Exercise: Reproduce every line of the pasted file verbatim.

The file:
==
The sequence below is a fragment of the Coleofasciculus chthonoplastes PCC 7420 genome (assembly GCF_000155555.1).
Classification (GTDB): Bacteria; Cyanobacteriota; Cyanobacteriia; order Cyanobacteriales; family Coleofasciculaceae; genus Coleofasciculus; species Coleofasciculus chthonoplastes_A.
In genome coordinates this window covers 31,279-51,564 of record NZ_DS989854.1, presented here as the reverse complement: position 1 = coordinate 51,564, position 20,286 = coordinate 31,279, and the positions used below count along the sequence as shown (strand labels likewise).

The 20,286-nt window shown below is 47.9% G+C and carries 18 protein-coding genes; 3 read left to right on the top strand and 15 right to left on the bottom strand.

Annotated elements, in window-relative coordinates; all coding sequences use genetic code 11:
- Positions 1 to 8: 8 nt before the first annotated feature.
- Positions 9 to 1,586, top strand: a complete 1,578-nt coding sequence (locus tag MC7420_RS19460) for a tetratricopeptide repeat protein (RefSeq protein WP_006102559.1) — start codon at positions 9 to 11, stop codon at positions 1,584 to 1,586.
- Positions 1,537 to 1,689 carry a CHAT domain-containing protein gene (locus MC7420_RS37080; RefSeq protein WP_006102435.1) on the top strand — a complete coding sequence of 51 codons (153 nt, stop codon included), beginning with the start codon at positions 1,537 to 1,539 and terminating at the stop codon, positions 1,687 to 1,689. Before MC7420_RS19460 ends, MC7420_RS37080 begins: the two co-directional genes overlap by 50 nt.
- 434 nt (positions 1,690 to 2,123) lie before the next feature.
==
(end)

The sequence below is a fragment of the Coleofasciculus chthonoplastes PCC 7420 genome (assembly GCF_000155555.1).
Classification (GTDB): Bacteria; Cyanobacteriota; Cyanobacteriia; order Cyanobacteriales; family Coleofasciculaceae; genus Coleofasciculus; species Coleofasciculus chthonoplastes_A.
In genome coordinates this window covers 31,279-51,564 of record NZ_DS989854.1, presented here as the reverse complement: position 1 = coordinate 51,564, position 20,286 = coordinate 31,279, and the positions used below count along the sequence as shown (strand labels likewise).

The 20,286-nt window shown below is 47.9% G+C and carries 18 protein-coding genes; 3 read left to right on the top strand and 15 right to left on the bottom strand.

Annotated elements, in window-relative coordinates; all coding sequences use genetic code 11:
- Positions 1 to 8: 8 nt before the first annotated feature.
- Positions 9 to 1,586, top strand: a complete 1,578-nt coding sequence (locus tag MC7420_RS19460) for a tetratricopeptide repeat protein (RefSeq protein WP_006102559.1) — start codon at positions 9 to 11, stop codon at positions 1,584 to 1,586.
- Positions 1,537 to 1,689 carry a CHAT domain-containing protein gene (locus MC7420_RS37080; RefSeq protein WP_006102435.1) on the top strand — a complete coding sequence of 51 codons (153 nt, stop codon included), beginning with the start codon at positions 1,537 to 1,539 and terminating at the stop codon, positions 1,687 to 1,689. Before MC7420_RS19460 ends, MC7420_RS37080 begins: the two co-directional genes overlap by 50 nt.
- 434 nt (positions 1,690 to 2,123) lie before the next feature.